Her comment makes me think of my own children, and especially of the fourth Scott we have yet to meet. I can’t imagine what it is like to try to raise two children (which is what she has) on my own, especially knowing that the father passed away when the children were pre-school aged. I know that she works hard every day to provide what they need and beyond. This is not an attack on her or her character in any way, but I also cannot fathom a day where I say – ‘that’s enough’ – to one of my kids and move on emotionally.
Sometimes they make me proud, like JP making a 100 on a test this past week, Gabe going to the altar to pray this morning, or Kara making all of her free throws in yesterday’s game. Sometimes, I feel the opposite, such as one of those moments that Kara’s pre-teen female attitude arrives, Gabe not taking up for his little brother when one if his friends is near, or JP making fun of someone else. But, whether they do something great or not, I feel the same love for them. I would rather their moments of “greatness” outweigh the ones that require stopping and learning a lesson, but I don’t get to choose that. I also don’t get to choose whether or not to be their parent – no one else is lining up for the job, after all.
This past week, we still didn’t hear from the same situation I mentioned to you last week in the adoption – the Tennessee birth mother that we didn’t meet all the criteria for. And, as we sat in the living room of friends Friday morning meeting their new baby (welcome to the world, Nora Baker!), we put in for another situation and should find out next week about that one as well. I get skeptically excited at each situation, knowing both that there are many families that put their names in he hat for each situation, and at the same time, know that this really could be the birth mother that chooses us. Either way, we know that the fourth Scott will get the same love and devotion from us that Kara, Gabe, and JP have from us already.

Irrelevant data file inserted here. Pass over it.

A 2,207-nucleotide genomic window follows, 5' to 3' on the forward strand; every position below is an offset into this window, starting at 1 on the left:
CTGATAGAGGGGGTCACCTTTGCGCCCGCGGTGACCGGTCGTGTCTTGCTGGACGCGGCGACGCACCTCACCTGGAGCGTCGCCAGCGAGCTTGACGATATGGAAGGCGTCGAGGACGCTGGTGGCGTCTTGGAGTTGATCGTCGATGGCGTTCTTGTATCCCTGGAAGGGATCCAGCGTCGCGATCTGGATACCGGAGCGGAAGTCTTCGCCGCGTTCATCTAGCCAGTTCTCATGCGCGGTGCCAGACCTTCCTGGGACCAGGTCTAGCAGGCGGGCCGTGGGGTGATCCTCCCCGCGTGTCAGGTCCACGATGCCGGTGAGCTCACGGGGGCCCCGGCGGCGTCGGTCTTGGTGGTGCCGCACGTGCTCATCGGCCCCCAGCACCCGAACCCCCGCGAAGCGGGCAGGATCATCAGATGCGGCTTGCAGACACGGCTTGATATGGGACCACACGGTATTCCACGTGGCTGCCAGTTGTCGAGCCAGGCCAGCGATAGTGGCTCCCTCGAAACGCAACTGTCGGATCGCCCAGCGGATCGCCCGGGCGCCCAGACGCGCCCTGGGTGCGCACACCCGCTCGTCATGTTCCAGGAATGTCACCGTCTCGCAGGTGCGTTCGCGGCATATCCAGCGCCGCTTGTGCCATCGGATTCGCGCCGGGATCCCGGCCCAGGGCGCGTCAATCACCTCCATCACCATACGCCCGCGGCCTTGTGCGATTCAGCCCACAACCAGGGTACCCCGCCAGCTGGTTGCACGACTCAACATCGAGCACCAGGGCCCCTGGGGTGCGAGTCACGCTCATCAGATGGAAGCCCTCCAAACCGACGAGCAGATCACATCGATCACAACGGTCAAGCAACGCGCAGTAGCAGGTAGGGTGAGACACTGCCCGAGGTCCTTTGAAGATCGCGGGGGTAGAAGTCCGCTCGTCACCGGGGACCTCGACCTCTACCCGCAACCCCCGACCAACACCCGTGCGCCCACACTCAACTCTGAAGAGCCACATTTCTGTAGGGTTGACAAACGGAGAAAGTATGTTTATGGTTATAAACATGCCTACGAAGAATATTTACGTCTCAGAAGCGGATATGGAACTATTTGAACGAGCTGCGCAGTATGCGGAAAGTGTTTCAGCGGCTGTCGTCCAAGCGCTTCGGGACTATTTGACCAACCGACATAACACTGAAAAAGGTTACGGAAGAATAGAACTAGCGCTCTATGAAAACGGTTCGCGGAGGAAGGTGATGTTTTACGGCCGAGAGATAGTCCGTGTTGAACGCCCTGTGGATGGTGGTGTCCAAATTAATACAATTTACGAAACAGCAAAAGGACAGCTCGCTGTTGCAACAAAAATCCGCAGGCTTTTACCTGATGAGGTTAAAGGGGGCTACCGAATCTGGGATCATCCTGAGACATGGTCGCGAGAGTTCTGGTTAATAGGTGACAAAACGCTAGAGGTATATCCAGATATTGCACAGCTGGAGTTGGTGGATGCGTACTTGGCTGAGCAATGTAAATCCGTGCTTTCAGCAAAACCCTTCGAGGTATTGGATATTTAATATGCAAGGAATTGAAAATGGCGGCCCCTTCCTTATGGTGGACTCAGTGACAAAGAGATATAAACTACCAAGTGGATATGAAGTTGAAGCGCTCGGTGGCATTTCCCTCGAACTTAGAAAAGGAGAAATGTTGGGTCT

My final thought is one of true thankfulness – that the Father in Heaven is also firm in His love for me. I desire to follow Him, just as my three want to do what makes Jaclyn and me proud as well, but often fall short of what He asks me to, also just like my three. But, His love is unconditional and I owe Him nothing for it. I am kept safe simply for being His, nothing more. Kara, Gabe, and JP are provided for, kept safe, and loved simply for being my children. They owe me nothing else.
So, today, my true thankfulness is not for the “things” that we have, though we are blessed beyond what we need. It is not for any of our four children, though they are blessings as well. They are not even for blessing me with my wonderful, Godly wife, my parents or those who came before them with a steadfast faith, or on and on for what we are taught to be thankful for. No, I am thankful for the only thing that we really should stop and say thanks for – Jesus’ sacrifice that allows us access to God the Father and the bounties of Heaven simply for being a child of the King. I owe Him nothing more – my tab has been paid.
So, as you pray for us, pray for both birth mothers that are looking at our profile and many others. Pray for the children they carry and also pray thankfulness that they have chosen life over modern alternatives for them. And pray for the mother that I mentioned that “gave up” on her child and the countless others that are trying to raise children in a rough moral climate, especially if they are doing so without the strength of Christ as support. But most of all, be sure you thank God for the sacrifice of His son, without whom we really would all be lost and have a debt we could never pay.
“Hallelujah! Give thanks to the Lord, for He is good. His faithful love endures forever!” Psalms 106:1